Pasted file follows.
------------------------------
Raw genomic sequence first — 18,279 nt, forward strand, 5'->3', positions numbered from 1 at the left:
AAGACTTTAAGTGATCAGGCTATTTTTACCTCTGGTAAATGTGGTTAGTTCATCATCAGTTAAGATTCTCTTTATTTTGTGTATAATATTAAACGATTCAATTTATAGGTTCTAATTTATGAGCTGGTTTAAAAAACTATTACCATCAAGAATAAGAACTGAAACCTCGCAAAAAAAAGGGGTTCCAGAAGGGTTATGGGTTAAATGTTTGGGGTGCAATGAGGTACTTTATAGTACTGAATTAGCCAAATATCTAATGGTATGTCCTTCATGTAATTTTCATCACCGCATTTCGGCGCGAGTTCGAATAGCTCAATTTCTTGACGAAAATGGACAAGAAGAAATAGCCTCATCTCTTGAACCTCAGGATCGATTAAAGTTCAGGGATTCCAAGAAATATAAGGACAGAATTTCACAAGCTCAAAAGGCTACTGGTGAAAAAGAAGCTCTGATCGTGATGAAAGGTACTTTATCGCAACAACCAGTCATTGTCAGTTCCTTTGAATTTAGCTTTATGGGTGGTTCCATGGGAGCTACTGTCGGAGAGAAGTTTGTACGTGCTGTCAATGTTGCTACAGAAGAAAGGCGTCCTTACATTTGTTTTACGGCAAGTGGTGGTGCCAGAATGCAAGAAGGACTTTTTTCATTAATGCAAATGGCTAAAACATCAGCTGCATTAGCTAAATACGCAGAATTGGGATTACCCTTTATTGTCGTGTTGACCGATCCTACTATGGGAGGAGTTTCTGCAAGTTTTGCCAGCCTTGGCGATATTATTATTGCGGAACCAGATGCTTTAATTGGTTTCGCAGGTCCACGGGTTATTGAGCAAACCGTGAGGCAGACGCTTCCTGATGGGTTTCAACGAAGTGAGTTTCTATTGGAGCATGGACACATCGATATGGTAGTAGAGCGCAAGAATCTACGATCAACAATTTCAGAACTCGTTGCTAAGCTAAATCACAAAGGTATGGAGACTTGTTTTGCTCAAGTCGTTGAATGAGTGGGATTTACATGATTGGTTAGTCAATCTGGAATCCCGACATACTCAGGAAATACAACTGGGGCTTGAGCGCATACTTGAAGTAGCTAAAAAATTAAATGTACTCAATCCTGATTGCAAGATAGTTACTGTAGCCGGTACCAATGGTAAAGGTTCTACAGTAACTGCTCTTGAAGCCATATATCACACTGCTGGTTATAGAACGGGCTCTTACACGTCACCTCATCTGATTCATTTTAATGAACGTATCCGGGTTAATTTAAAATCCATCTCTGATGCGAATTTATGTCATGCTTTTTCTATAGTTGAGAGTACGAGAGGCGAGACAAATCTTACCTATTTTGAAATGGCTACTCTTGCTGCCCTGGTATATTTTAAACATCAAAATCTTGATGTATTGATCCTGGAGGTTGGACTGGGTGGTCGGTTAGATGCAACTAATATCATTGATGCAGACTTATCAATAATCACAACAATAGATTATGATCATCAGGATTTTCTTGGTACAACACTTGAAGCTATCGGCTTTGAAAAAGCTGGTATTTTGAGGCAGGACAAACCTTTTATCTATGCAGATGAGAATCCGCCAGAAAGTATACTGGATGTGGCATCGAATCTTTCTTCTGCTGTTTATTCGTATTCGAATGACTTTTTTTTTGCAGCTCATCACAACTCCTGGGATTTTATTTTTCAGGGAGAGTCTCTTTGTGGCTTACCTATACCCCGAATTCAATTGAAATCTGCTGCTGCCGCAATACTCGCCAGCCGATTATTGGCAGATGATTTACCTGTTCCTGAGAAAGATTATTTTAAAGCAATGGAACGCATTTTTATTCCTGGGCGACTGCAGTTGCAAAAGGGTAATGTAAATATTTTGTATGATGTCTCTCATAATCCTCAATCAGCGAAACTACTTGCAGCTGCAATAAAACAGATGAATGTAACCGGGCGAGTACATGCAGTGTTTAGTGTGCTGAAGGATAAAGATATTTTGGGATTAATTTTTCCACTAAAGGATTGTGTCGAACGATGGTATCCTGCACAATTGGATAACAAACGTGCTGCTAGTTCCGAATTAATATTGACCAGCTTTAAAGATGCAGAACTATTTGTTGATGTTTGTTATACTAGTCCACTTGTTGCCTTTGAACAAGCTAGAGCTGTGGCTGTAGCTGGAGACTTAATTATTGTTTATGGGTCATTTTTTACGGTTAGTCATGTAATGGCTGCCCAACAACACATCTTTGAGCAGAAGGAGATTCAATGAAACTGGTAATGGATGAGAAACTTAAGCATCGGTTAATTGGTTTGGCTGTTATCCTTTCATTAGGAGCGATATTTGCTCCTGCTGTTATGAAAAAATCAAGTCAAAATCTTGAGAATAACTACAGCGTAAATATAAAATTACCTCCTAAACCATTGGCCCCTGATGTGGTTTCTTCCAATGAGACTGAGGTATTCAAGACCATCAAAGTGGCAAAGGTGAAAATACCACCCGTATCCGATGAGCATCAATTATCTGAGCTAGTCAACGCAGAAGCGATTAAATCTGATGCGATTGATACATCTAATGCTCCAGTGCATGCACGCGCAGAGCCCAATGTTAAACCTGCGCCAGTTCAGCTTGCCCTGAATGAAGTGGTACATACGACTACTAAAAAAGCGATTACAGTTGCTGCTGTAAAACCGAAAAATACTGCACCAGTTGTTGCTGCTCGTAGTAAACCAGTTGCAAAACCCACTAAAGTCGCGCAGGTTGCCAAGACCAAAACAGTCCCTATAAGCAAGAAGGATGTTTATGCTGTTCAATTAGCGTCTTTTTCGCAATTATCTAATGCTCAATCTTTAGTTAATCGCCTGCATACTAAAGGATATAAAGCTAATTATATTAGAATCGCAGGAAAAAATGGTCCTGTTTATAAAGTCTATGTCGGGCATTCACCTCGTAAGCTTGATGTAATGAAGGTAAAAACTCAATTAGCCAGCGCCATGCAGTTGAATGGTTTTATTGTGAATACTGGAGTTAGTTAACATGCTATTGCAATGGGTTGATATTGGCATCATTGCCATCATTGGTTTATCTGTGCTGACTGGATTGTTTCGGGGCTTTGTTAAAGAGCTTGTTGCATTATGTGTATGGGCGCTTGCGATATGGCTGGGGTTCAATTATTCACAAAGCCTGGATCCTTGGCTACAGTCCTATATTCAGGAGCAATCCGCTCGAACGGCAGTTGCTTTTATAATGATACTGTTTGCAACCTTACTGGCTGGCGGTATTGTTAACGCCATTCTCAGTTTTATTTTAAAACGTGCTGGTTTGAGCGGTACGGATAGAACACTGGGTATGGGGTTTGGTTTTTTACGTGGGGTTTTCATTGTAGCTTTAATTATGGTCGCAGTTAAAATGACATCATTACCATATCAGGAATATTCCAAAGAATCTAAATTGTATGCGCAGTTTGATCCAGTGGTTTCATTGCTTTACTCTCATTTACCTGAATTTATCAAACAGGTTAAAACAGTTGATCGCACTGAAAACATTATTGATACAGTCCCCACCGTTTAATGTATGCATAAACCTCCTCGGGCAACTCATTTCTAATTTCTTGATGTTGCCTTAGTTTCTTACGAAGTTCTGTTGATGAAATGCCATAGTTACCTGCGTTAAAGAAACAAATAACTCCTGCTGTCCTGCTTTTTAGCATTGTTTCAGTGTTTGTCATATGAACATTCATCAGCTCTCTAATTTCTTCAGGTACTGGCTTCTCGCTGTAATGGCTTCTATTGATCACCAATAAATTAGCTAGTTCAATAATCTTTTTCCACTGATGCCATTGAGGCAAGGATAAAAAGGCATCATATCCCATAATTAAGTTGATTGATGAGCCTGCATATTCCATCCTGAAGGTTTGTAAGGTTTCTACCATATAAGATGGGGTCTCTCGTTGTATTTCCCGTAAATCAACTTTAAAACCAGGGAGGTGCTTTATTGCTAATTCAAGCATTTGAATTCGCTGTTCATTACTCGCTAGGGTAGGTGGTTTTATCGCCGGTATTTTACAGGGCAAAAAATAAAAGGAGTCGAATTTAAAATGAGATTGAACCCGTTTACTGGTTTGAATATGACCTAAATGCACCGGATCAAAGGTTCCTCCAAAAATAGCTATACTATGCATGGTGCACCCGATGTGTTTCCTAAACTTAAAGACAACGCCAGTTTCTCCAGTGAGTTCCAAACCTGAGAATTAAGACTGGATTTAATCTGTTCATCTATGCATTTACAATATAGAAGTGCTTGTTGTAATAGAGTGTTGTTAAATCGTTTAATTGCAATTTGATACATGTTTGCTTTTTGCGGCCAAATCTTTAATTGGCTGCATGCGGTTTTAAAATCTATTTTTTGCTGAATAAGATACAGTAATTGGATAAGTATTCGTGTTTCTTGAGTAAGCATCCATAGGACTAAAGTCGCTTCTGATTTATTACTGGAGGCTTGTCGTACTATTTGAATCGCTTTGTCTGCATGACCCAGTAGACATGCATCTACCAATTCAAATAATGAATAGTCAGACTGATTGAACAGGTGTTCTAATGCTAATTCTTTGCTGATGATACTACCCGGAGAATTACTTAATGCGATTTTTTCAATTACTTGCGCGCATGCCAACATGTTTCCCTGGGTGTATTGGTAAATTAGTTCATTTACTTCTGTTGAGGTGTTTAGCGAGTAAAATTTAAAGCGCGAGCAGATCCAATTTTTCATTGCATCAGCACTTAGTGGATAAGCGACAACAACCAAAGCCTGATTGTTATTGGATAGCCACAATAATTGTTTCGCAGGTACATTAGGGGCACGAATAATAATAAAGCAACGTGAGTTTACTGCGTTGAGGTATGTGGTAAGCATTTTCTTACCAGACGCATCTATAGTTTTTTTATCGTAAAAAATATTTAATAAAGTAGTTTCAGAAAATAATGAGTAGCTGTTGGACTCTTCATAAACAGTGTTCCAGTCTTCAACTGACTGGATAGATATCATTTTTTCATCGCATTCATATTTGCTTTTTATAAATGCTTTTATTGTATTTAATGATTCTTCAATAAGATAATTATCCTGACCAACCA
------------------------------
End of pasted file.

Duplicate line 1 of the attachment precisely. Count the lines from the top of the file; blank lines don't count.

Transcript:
Raw genomic sequence first — 18,279 nt, forward strand, 5'->3', positions numbered from 1 at the left: